A week. This is as long between posts as I have left it recently. The reason is that life has suddenly gone up a gear, two even. The main thing is the potential merger I am working on. It's getting close to final decision-time and, as you'd expect, there is a lot of last minute stuff to do.
On top of this, my other juggling acts continue. Impetus Trust. Futurebuilders. School Governor. Writer. The Council. Thee latter is fine but takes a steady day or so of my time each week, including evenings and weekends. Not least here my efforts to kick-start a local development trust to take on a building currently owned by the council.
My role here is to use the role of Councillor as broker/bringer-together. What I notice is that people do kind of accept your right to act. If I was doing this just as a new person from the community, it would definitely be more of a struggle. More on that another time.
The week has brought me into close contact with a wide arc of people, which kind of says a lot about what is good about my life.
On one side of the arc sit the folks currently managing Southgate Community Centre,the local people I meet every week during my Street Surgery sessions and the young "MPs" with learning difficulties recently elected by their peers in Suffolk.
At the other side of the arc sit Phil Hope, Minister of State for Social Care, the new CEO of Mencap, Mark Goldring, Peter Holbrook, the new CEO of Social Enterprise Coalition, Phillip Blond, the Tory policy guru, and, next week, Nick Clegg, leader of the Lib Dems.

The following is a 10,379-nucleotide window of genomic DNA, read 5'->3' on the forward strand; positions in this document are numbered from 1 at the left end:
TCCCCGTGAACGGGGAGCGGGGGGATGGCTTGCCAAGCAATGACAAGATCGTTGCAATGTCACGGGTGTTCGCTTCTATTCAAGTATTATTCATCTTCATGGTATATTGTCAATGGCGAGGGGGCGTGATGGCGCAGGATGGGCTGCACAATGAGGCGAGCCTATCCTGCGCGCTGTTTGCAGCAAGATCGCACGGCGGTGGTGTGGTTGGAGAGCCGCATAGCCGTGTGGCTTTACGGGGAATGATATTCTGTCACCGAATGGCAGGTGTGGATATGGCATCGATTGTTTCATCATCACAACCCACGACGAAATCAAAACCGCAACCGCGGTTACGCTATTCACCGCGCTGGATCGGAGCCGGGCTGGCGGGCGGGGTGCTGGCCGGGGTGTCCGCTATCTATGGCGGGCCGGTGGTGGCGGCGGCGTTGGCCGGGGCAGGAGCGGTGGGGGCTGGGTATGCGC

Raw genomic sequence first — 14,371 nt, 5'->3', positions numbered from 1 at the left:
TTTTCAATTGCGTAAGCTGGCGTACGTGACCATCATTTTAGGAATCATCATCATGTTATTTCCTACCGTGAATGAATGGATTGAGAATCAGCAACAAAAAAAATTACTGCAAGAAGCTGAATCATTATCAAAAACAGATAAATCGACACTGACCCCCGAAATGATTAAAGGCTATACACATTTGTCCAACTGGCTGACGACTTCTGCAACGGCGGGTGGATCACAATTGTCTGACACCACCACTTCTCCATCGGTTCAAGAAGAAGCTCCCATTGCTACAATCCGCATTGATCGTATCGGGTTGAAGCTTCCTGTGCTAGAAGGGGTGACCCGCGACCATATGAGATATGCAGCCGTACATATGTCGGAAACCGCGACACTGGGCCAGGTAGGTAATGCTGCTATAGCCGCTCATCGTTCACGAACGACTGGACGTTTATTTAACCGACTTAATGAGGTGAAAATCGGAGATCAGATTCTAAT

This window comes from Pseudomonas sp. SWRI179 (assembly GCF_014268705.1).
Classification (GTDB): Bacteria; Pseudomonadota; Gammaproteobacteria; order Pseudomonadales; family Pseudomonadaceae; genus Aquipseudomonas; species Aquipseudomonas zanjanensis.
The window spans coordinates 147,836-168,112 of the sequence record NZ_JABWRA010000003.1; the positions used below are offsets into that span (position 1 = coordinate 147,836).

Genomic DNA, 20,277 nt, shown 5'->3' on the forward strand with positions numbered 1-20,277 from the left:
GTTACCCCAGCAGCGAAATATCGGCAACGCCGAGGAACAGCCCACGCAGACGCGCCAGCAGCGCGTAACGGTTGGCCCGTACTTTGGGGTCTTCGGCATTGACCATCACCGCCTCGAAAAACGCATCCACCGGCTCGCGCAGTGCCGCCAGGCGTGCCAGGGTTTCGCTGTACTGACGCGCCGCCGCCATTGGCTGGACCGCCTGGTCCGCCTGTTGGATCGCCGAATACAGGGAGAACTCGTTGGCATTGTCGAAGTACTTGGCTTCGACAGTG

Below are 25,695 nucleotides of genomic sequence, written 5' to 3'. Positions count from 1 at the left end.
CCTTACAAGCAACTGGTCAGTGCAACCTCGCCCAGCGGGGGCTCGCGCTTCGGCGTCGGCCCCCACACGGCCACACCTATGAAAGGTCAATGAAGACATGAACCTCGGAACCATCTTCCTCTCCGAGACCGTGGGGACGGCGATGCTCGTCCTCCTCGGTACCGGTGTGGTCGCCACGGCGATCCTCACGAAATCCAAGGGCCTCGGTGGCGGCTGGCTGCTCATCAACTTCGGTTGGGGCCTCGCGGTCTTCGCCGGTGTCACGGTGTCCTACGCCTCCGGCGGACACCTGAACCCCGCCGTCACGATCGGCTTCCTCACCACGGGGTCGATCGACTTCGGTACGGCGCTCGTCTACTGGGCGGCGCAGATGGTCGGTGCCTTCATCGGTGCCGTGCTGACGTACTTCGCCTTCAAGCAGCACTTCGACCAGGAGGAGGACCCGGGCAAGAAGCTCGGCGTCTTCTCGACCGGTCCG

At various points of the arc in between I meet people running our services, like Amy Jones, our incredible HR director and Paul Morrish, my talented Director of Business Development. Like Steve Cook Editor of Third Sector, Kevin Curley who leads the umbrella NAVCA for small organisations and Richard Corden who runs the Compact Commission and Simon Duffy, the inspiration behind personal budgets in social care.
I am very lucky to have the opportunity to hear from and speak with all of these people. That my job and various roles gives me this unusually rich picture of how life looks now.
What do I take from this fish-eye lens? One thing stands out. That we're at the end of something and the beginning of something else. Quite what that new world looks like is unclear but the parameters of recent years are starting to shift - and fast. From the 46 year old IT technician formerly on 50k who can't get near a job to guys running major organisations, everyone feels very uncertain and also fairly anxious about what lies ahead.
All we know is that it will be different. Making this feel like an opportunity is, for those with nervous dispositions, like myself, hard-going at times. While part of me is entrepreneurial and loves a challenge, a less publicised side of me actually likes the routine and predictable. The Danes have a word for it - hygge. Cosiness, stability, security.
The next few weeks look like being very important. Both are busy as hell and all feature very importantly in terms of the long-term outlook. I need to be at my best. December is often like this for me - a make or break feel to it. So I have been there before.
Doesn't make it any easier though, somehow.